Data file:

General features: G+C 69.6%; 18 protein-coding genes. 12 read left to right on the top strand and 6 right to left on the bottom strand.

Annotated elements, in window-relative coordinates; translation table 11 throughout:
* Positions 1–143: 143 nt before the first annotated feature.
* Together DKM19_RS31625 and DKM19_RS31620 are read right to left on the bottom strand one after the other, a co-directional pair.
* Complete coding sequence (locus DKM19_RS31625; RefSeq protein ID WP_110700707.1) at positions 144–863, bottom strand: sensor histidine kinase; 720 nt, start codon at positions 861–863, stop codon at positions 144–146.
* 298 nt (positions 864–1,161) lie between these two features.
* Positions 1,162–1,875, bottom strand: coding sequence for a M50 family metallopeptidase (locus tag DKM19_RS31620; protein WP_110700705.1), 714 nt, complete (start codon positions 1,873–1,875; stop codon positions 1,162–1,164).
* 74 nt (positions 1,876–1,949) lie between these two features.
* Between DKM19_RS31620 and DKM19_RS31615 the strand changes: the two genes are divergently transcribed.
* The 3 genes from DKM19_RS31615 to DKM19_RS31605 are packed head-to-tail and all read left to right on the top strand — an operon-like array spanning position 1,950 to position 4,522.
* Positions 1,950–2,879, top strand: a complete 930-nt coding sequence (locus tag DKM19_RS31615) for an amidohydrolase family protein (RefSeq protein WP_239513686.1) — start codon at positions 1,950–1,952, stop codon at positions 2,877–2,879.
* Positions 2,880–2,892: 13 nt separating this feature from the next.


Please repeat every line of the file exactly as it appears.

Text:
General features: G+C 69.6%; 18 protein-coding genes. 12 read left to right on the top strand and 6 right to left on the bottom strand.

Annotated elements, in window-relative coordinates; translation table 11 throughout:
* Positions 1–143: 143 nt before the first annotated feature.
* Together DKM19_RS31625 and DKM19_RS31620 are read right to left on the bottom strand one after the other, a co-directional pair.
* Complete coding sequence (locus DKM19_RS31625; RefSeq protein ID WP_110700707.1) at positions 144–863, bottom strand: sensor histidine kinase; 720 nt, start codon at positions 861–863, stop codon at positions 144–146.
* 298 nt (positions 864–1,161) lie between these two features.
* Positions 1,162–1,875, bottom strand: coding sequence for a M50 family metallopeptidase (locus tag DKM19_RS31620; protein WP_110700705.1), 714 nt, complete (start codon positions 1,873–1,875; stop codon positions 1,162–1,164).
* 74 nt (positions 1,876–1,949) lie between these two features.
* Between DKM19_RS31620 and DKM19_RS31615 the strand changes: the two genes are divergently transcribed.
* The 3 genes from DKM19_RS31615 to DKM19_RS31605 are packed head-to-tail and all read left to right on the top strand — an operon-like array spanning position 1,950 to position 4,522.
* Positions 1,950–2,879, top strand: a complete 930-nt coding sequence (locus tag DKM19_RS31615) for an amidohydrolase family protein (RefSeq protein WP_239513686.1) — start codon at positions 1,950–1,952, stop codon at positions 2,877–2,879.
* Positions 2,880–2,892: 13 nt separating this feature from the next.